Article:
He demonstrated initial signs of influenza after he returned from an out-of-town trip with his friends on 7 April 1896. It was less than a week after Easter when the group spent their vacation on a picnic and were caught in a storm.[2] However this transcended into tuberculosis unbeknownst to specialists who prescribed him to summer's rest at his home. Barbarić spent a serene summer at home but was unaware of his condition which grew worse when he returned for his studies though didn't know he had contracted tuberculosis until he was re-examined once he returned to resume his studies. He had difficulties walking and had to use a cane to move about a room and was forced to drop his studies in order to recuperate.[1]

On 11 March 1897 he said to his confessor: "I did a novena to Saint Francis Xavier to ask for healing and tomorrow we'll start a novena to Saint Joseph asking for a good death". He received the Anointing of the Sick on the following 10 April. Approval – in the form of a special dispensation – for him to make his solemn profession as a Jesuit came that week which allowed for Barbarić to prepare.[2] He wanted to profess on 15 April but his confessor moved it to 13 April since he believed that Barbarić would not survive to that point. He professed his solemn vows on the evening of 13 April 1897 at 9:00pm.

Barbarić died on 15 April 1897 – on the occasion of the Last Supper – due to tuberculosis. He could not speak much at this point and could not eat. In the first hours of the afternoon he asked for a crucifix in which he kissed it and said: "Jesus". At 2:00pm he made a deep sigh and died. He was buried on 17 April in the Jesuit habit. His remains were relocated in 1935 though removed and hidden in 1944 until being bought out again and later relocated for the last time in 1998 to the church of Saint Alojzije.

Beatification process[edit]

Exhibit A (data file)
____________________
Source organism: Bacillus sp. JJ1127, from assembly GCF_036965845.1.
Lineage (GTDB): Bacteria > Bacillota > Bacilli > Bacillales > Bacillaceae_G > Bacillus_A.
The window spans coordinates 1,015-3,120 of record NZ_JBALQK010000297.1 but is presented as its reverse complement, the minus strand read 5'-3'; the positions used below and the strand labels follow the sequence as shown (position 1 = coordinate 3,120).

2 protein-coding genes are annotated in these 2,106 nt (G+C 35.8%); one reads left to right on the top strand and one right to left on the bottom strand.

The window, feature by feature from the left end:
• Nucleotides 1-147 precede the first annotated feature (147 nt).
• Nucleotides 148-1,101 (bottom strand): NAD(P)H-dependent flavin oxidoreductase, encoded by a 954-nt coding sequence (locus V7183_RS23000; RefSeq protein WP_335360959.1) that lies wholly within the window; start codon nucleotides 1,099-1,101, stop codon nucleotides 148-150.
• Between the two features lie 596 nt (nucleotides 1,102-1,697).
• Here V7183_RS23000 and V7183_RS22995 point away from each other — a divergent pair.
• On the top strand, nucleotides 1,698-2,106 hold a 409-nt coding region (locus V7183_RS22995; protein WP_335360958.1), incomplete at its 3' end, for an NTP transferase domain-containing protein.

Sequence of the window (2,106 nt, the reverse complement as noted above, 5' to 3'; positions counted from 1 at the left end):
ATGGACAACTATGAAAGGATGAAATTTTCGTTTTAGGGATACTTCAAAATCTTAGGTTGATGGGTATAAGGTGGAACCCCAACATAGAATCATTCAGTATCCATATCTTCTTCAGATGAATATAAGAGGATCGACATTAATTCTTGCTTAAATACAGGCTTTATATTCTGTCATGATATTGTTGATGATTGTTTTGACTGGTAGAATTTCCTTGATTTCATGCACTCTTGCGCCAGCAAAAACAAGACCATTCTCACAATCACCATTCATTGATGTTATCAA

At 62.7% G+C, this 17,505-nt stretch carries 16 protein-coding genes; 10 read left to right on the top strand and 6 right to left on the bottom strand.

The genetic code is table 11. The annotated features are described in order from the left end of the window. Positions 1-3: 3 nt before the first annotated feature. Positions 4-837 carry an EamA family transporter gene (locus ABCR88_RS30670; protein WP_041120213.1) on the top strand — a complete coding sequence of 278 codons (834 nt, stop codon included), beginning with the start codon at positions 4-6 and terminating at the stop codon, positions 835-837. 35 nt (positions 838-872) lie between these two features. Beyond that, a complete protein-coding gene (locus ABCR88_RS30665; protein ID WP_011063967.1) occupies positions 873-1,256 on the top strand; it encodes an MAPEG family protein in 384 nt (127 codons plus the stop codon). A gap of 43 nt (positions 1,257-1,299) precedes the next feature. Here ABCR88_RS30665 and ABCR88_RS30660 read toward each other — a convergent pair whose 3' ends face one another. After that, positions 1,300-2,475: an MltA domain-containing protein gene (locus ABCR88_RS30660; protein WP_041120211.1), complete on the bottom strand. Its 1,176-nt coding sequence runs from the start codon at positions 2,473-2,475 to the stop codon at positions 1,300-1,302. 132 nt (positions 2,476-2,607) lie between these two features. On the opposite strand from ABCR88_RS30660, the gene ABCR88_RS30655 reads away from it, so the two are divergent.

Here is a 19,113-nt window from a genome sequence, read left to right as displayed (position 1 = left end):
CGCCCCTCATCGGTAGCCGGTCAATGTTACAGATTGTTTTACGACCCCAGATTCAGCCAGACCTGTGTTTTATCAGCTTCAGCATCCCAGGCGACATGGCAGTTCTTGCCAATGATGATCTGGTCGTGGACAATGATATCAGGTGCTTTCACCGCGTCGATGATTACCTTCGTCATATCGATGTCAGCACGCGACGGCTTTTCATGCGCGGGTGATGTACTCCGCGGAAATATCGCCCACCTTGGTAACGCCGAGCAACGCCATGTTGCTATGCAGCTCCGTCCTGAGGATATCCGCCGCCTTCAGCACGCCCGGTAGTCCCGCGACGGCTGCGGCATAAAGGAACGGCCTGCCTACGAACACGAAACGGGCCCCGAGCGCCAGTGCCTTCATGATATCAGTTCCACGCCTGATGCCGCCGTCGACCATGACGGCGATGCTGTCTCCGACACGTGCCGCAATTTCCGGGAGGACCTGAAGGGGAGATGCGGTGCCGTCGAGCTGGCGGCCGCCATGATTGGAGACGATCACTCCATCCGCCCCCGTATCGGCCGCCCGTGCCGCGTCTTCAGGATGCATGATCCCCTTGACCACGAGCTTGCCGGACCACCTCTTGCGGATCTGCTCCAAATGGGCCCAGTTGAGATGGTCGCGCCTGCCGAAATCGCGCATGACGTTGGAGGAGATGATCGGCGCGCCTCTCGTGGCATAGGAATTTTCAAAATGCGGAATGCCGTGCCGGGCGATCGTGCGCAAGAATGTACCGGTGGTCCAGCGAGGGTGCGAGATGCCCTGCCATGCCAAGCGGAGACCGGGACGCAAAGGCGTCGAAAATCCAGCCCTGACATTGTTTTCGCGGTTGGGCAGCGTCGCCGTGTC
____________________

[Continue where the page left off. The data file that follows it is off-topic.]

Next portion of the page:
The beatification process commenced in Vrhbosna in 1939 – under Pope Pius XII – in an informative process that had been tasked to compile all documentation pertaining to the late seminarian's life and saintliness. The process concluded its business in 1943 during World War II. Theologians maintained in a decree in 1945 that all his writings were in line with the magisterium of the faith. The second process – following the re-ignition of the cause decades later – spanned from 1998 until 2007. These processes were validated in Rome at the behest of the Congregation for the Causes of Saints in 2012.

Historians met to discuss the cause on 20 November 2012 to ascertain if historical obstacles existed and the reason that the cause had not been introduced earlier as a recognition of holiness. Historical questions bought into question were addressed on an adequate level and so the cause was given approval on 20 November 2012.

On 18 March 2015 the title of Venerable was conferred upon him once Pope Francis had signed a decree that recognized the fact that Barbarić had lived a model Christian life of heroic virtue.

The miracle required for his beatification was investigated in the diocese of its origin and received validation from officials in Rome on 13 June 2014.

The current postulator assigned to the cause is the Jesuit priest Anton Witwer.

References[edit]

  1. ^ a b c d e "S.G. Peter Barbaric, S.J." The Jesuits. Retrieved 2 June 2016. 
  2. ^ a b c d e f "Venerable Petar Barbarić". Santi e Beati. Retrieved 2 June 2016. 
  3. ^ a b c d "Saints SQPN". Saints SQPN. 20 March 2015. Retrieved 2 June 2016. 

External links[edit]